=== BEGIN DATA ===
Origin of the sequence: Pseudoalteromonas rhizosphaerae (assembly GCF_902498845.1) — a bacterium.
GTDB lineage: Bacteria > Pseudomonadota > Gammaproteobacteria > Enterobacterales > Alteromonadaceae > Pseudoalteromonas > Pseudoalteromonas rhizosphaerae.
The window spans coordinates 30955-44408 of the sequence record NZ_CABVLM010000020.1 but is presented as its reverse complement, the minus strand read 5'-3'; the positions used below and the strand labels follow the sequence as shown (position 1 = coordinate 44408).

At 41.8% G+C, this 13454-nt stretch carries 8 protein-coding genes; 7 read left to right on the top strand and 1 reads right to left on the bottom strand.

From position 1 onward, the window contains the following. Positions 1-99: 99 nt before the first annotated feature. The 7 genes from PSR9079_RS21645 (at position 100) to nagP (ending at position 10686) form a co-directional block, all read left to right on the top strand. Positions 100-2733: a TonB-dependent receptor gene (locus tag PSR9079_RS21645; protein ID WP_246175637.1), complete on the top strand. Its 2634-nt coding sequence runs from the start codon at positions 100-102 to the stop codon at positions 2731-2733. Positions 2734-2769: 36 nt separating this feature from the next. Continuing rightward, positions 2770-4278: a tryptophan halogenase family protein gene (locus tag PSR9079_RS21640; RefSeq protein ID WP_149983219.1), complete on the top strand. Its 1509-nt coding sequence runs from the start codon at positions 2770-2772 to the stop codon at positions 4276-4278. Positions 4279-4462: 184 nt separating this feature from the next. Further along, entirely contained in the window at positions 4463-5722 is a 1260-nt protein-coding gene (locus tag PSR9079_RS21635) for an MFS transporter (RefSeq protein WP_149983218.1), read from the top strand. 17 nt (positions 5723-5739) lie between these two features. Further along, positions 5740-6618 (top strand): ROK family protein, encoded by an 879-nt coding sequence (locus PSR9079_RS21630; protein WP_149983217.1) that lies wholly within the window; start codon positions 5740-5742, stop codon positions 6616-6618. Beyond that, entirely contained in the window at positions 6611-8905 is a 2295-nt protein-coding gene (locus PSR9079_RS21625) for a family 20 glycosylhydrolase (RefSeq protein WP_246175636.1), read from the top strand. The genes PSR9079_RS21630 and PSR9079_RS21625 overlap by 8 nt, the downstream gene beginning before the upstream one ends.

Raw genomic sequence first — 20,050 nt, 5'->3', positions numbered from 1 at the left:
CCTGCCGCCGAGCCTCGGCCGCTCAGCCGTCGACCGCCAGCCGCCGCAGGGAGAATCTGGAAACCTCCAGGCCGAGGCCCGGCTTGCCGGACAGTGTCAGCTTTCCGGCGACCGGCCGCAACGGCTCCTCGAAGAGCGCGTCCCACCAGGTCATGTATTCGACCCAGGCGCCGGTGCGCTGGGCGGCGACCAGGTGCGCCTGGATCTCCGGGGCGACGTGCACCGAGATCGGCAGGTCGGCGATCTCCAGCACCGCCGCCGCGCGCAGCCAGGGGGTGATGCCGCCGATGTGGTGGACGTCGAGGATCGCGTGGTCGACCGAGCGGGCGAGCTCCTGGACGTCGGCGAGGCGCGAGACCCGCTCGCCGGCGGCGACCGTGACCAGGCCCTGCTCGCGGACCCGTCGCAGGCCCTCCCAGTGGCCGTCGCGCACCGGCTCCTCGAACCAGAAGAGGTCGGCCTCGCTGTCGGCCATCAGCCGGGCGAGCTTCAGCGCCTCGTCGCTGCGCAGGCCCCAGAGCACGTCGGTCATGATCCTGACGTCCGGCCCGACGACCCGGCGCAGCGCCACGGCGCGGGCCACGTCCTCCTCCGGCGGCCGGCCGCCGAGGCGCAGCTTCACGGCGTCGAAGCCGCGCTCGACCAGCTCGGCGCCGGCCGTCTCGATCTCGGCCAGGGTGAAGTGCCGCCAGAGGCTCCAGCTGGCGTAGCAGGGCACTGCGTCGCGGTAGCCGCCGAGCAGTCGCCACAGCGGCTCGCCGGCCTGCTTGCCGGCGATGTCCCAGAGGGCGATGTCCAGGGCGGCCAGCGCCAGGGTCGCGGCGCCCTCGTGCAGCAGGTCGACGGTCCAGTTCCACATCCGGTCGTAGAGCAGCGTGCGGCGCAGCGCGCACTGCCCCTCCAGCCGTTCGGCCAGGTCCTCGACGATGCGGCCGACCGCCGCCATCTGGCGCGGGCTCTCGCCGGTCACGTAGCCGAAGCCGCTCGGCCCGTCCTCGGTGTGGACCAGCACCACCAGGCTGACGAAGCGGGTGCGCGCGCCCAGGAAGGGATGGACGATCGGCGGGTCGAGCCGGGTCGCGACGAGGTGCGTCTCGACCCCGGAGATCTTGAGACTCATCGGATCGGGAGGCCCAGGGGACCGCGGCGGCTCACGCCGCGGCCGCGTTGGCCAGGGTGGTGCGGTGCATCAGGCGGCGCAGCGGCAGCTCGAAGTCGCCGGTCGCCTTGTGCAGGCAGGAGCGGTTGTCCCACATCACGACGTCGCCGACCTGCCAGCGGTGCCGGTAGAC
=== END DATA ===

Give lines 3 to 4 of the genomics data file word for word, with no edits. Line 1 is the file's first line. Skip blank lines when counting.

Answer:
The window spans coordinates 30955-44408 of the sequence record NZ_CABVLM010000020.1 but is presented as its reverse complement, the minus strand read 5'-3'; the positions used below and the strand labels follow the sequence as shown (position 1 = coordinate 44408).

At 41.8% G+C, this 13454-nt stretch carries 8 protein-coding genes; 7 read left to right on the top strand and 1 reads right to left on the bottom strand.